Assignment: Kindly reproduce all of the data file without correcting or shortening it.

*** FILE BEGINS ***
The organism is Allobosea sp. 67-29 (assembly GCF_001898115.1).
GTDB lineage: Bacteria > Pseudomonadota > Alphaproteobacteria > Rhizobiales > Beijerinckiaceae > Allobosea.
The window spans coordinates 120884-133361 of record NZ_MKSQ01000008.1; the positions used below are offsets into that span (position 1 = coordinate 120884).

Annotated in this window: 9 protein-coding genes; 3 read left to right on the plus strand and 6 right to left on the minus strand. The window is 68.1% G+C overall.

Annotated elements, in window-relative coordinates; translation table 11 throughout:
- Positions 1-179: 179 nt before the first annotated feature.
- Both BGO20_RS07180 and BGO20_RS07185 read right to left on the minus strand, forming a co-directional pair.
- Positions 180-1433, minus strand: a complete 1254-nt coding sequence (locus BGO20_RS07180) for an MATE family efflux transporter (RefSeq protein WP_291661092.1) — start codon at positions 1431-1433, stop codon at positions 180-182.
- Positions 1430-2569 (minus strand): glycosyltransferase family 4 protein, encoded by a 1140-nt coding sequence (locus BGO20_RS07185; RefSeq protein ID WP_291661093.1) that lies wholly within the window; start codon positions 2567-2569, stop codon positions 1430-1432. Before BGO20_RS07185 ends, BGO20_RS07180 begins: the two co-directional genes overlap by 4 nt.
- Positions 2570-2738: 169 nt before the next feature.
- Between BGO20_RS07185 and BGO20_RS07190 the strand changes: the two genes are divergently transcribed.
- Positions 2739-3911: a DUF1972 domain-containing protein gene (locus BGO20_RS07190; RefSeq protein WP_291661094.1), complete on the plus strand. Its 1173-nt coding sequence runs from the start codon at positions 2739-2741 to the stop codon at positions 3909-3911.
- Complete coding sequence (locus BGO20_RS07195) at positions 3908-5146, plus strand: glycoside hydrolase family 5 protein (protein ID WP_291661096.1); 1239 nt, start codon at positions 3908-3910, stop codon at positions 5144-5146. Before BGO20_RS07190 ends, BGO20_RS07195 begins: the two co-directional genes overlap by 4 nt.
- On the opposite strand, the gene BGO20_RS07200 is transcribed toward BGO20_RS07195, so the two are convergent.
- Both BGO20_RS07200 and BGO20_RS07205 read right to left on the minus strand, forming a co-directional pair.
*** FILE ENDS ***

The organism is Allobosea sp. 67-29 (assembly GCF_001898115.1).
GTDB lineage: Bacteria > Pseudomonadota > Alphaproteobacteria > Rhizobiales > Beijerinckiaceae > Allobosea.
The window spans coordinates 120884-133361 of record NZ_MKSQ01000008.1; the positions used below are offsets into that span (position 1 = coordinate 120884).

Annotated in this window: 9 protein-coding genes; 3 read left to right on the plus strand and 6 right to left on the minus strand. The window is 68.1% G+C overall.

Annotated elements, in window-relative coordinates; translation table 11 throughout:
- Positions 1-179: 179 nt before the first annotated feature.
- Both BGO20_RS07180 and BGO20_RS07185 read right to left on the minus strand, forming a co-directional pair.
- Positions 180-1433, minus strand: a complete 1254-nt coding sequence (locus BGO20_RS07180) for an MATE family efflux transporter (RefSeq protein WP_291661092.1) — start codon at positions 1431-1433, stop codon at positions 180-182.
- Positions 1430-2569 (minus strand): glycosyltransferase family 4 protein, encoded by a 1140-nt coding sequence (locus BGO20_RS07185; RefSeq protein ID WP_291661093.1) that lies wholly within the window; start codon positions 2567-2569, stop codon positions 1430-1432. Before BGO20_RS07185 ends, BGO20_RS07180 begins: the two co-directional genes overlap by 4 nt.
- Positions 2570-2738: 169 nt before the next feature.
- Between BGO20_RS07185 and BGO20_RS07190 the strand changes: the two genes are divergently transcribed.
- Positions 2739-3911: a DUF1972 domain-containing protein gene (locus BGO20_RS07190; RefSeq protein WP_291661094.1), complete on the plus strand. Its 1173-nt coding sequence runs from the start codon at positions 2739-2741 to the stop codon at positions 3909-3911.
- Complete coding sequence (locus BGO20_RS07195) at positions 3908-5146, plus strand: glycoside hydrolase family 5 protein (protein ID WP_291661096.1); 1239 nt, start codon at positions 3908-3910, stop codon at positions 5144-5146. Before BGO20_RS07190 ends, BGO20_RS07195 begins: the two co-directional genes overlap by 4 nt.
- On the opposite strand, the gene BGO20_RS07200 is transcribed toward BGO20_RS07195, so the two are convergent.
- Both BGO20_RS07200 and BGO20_RS07205 read right to left on the minus strand, forming a co-directional pair.